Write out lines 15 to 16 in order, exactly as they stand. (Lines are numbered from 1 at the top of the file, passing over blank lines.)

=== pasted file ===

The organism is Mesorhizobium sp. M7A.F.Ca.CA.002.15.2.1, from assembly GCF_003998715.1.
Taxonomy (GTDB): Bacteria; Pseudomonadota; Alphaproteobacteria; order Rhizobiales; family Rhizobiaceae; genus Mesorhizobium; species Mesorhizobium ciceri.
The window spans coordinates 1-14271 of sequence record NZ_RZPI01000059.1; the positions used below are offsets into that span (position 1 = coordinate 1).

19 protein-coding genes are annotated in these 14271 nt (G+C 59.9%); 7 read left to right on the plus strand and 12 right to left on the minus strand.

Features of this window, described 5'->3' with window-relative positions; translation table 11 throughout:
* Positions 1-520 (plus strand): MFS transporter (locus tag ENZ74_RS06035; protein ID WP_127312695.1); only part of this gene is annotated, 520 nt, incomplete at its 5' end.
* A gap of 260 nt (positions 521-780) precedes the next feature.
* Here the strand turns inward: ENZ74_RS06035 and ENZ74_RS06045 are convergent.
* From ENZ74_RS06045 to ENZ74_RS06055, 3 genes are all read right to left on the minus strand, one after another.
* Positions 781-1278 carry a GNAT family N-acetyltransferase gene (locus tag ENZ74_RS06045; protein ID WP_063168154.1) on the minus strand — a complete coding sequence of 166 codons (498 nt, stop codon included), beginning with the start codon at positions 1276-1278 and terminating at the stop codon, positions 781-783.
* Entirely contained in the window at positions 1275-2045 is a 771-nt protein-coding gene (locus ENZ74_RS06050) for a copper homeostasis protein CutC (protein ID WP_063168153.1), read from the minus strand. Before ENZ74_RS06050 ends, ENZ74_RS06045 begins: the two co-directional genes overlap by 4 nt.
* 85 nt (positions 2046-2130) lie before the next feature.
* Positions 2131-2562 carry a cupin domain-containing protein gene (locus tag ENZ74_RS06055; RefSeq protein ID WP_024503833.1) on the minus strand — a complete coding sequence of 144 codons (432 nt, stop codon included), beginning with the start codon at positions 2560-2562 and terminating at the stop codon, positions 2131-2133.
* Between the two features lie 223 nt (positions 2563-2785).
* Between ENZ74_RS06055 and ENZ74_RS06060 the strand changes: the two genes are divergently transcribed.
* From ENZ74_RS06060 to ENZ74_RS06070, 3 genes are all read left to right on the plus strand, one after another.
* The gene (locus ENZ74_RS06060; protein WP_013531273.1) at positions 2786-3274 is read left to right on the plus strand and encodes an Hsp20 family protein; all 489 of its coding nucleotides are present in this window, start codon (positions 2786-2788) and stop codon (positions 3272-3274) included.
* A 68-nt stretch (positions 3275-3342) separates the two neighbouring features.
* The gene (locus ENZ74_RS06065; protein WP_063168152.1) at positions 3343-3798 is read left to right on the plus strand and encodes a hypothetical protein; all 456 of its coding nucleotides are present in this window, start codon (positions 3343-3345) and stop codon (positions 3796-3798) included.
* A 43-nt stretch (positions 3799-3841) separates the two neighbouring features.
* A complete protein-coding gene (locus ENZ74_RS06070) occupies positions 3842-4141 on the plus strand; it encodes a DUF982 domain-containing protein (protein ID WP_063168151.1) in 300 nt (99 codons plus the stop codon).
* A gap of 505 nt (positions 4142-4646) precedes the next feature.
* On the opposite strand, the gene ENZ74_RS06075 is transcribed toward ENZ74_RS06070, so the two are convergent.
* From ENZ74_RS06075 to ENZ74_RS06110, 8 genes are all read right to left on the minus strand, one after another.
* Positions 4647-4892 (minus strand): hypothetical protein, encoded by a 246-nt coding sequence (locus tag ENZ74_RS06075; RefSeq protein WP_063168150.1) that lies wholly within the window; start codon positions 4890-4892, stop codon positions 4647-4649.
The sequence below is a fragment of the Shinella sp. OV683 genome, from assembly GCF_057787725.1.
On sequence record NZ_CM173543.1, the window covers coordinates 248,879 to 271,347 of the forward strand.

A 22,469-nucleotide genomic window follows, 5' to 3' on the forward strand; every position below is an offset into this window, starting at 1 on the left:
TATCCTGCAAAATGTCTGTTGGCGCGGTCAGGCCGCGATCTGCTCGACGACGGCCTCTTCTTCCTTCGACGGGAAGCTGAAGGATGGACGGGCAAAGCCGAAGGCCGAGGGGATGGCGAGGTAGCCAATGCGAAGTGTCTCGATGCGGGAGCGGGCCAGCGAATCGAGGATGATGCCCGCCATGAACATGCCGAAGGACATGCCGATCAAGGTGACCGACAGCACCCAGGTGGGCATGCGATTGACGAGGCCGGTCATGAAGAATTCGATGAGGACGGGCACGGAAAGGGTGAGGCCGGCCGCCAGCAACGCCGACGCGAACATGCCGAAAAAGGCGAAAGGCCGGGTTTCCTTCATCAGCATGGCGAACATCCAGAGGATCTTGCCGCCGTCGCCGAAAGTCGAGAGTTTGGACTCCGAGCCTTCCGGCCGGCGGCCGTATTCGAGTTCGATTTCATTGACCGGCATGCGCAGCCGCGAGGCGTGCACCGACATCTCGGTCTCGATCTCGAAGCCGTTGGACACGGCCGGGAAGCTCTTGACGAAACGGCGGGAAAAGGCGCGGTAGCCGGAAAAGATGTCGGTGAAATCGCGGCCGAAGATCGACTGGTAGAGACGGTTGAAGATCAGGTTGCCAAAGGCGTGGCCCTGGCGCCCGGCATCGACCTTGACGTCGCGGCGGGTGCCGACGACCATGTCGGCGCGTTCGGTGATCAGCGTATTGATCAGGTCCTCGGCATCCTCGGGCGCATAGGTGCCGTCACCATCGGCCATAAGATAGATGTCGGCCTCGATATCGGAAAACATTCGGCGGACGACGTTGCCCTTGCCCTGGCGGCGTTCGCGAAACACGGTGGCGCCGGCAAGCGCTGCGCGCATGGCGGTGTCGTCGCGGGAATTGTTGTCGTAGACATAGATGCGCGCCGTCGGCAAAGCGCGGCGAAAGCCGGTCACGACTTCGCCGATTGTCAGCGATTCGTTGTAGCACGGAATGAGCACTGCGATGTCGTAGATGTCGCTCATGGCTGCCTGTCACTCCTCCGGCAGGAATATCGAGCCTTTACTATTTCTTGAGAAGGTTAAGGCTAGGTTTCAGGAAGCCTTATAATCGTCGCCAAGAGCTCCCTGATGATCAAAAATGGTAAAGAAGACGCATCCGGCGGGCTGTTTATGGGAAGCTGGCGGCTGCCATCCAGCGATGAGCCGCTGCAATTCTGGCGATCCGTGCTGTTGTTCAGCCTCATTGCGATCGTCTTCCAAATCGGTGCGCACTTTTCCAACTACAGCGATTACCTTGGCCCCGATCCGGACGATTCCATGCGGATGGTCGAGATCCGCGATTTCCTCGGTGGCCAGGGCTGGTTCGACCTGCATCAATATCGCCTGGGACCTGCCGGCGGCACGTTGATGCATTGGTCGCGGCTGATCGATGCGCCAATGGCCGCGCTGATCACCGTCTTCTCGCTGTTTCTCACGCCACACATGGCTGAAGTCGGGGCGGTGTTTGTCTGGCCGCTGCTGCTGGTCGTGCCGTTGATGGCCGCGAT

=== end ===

* Between ENZ74_RS06055 and ENZ74_RS06060 the strand changes: the two genes are divergently transcribed.
* From ENZ74_RS06060 to ENZ74_RS06070, 3 genes are all read left to right on the plus strand, one after another.